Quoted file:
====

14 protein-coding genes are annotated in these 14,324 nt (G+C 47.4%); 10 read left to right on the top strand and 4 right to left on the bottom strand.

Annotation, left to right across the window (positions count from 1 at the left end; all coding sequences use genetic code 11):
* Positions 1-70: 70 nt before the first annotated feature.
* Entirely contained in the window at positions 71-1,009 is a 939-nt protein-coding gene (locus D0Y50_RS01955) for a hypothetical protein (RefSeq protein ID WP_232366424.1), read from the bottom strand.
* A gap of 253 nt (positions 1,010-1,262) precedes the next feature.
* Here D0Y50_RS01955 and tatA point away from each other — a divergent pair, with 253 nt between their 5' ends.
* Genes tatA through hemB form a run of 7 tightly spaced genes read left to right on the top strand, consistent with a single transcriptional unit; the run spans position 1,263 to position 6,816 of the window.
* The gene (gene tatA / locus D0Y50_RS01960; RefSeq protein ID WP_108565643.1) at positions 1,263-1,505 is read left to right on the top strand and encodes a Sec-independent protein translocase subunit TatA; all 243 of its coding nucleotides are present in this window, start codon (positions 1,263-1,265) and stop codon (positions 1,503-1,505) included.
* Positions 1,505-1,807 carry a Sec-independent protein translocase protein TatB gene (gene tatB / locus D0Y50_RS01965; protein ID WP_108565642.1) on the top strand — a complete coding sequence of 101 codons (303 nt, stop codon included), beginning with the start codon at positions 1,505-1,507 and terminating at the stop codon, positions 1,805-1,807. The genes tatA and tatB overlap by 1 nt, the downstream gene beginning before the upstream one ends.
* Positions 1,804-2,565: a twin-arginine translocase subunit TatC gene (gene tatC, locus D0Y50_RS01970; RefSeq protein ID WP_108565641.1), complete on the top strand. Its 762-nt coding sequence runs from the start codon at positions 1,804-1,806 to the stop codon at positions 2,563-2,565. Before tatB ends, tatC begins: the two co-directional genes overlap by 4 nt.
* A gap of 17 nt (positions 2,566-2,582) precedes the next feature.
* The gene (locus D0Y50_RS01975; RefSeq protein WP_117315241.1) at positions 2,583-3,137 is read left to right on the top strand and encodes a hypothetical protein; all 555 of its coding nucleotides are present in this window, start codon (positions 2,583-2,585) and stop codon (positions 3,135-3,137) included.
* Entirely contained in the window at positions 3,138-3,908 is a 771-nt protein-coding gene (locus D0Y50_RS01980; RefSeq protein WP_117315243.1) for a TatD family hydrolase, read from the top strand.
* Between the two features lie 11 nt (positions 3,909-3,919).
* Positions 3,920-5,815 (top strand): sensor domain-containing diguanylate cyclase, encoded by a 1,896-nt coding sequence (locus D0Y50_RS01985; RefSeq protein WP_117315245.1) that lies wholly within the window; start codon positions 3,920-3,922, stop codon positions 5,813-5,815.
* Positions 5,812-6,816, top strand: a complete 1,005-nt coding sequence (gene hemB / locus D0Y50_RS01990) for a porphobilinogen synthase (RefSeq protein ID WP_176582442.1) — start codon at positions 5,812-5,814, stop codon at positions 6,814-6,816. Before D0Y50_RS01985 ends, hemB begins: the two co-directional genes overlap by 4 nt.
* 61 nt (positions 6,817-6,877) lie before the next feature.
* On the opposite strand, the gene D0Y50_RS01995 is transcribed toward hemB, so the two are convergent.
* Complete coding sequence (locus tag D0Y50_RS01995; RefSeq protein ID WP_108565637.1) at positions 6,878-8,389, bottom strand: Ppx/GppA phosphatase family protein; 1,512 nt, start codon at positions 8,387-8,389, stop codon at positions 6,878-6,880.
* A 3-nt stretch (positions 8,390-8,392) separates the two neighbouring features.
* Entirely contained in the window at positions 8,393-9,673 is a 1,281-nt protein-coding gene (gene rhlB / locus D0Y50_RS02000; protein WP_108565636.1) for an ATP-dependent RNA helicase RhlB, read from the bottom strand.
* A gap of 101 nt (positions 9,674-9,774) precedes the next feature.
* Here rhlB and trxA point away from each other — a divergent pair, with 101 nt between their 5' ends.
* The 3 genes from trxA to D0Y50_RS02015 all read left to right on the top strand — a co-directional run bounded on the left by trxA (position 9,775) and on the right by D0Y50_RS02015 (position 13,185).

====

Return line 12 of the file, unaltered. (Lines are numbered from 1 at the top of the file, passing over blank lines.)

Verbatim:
* The gene (locus D0Y50_RS01975; RefSeq protein WP_117315241.1) at positions 2,583-3,137 is read left to right on the top strand and encodes a hypothetical protein; all 555 of its coding nucleotides are present in this window, start codon (positions 2,583-2,585) and stop codon (positions 3,135-3,137) included.